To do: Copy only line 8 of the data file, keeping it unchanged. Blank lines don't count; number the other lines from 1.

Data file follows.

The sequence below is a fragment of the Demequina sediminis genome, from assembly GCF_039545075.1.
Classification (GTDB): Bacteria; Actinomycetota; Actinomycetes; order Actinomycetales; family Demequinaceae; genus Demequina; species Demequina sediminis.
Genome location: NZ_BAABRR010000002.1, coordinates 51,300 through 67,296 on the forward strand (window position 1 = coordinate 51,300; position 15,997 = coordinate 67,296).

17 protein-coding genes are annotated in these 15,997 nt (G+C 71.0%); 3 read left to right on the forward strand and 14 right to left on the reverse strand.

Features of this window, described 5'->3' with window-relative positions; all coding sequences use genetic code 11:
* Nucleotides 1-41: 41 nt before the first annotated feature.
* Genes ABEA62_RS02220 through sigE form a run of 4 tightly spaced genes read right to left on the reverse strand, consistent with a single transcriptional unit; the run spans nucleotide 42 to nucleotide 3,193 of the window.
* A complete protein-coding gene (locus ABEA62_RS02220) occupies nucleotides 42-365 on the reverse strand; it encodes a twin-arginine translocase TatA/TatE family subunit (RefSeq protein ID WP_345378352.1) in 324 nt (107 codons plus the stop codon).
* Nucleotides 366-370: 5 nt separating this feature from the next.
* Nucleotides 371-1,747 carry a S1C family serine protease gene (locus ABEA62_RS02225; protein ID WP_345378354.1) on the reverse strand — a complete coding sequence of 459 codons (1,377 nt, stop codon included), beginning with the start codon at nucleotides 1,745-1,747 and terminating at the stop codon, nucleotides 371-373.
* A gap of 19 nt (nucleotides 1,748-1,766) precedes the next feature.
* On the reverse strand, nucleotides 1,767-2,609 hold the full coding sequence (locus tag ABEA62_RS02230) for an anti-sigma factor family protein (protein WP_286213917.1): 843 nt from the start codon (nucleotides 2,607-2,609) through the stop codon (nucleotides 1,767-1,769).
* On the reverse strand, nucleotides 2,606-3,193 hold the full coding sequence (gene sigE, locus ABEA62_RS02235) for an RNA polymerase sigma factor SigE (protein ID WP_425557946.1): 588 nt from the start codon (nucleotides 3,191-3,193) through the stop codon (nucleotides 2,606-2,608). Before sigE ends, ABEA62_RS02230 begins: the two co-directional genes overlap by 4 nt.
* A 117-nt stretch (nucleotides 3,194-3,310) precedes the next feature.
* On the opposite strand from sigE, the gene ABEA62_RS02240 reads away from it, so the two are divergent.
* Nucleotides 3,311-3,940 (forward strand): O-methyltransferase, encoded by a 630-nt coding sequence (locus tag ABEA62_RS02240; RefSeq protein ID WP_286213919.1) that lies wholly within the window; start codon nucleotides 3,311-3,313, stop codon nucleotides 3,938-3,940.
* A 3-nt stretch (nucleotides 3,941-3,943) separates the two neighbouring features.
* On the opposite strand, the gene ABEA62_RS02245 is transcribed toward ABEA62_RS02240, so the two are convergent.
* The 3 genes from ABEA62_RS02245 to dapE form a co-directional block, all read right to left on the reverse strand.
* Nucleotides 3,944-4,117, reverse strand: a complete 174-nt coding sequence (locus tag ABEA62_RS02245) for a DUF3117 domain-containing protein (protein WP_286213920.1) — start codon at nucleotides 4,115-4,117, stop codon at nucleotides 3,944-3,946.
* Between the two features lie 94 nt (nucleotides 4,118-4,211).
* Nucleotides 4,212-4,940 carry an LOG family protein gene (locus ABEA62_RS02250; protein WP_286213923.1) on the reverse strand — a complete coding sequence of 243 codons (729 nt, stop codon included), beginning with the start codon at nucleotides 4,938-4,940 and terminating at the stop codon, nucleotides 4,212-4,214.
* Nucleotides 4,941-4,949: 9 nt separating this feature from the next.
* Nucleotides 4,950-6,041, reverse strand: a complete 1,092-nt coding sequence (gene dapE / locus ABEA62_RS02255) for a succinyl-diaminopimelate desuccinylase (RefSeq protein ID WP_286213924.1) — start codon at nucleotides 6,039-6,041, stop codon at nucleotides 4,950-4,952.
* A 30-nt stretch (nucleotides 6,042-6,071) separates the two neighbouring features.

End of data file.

* A complete protein-coding gene (locus ABEA62_RS02220) occupies nucleotides 42-365 on the reverse strand; it encodes a twin-arginine translocase TatA/TatE family subunit (RefSeq protein ID WP_345378352.1) in 324 nt (107 codons plus the stop codon).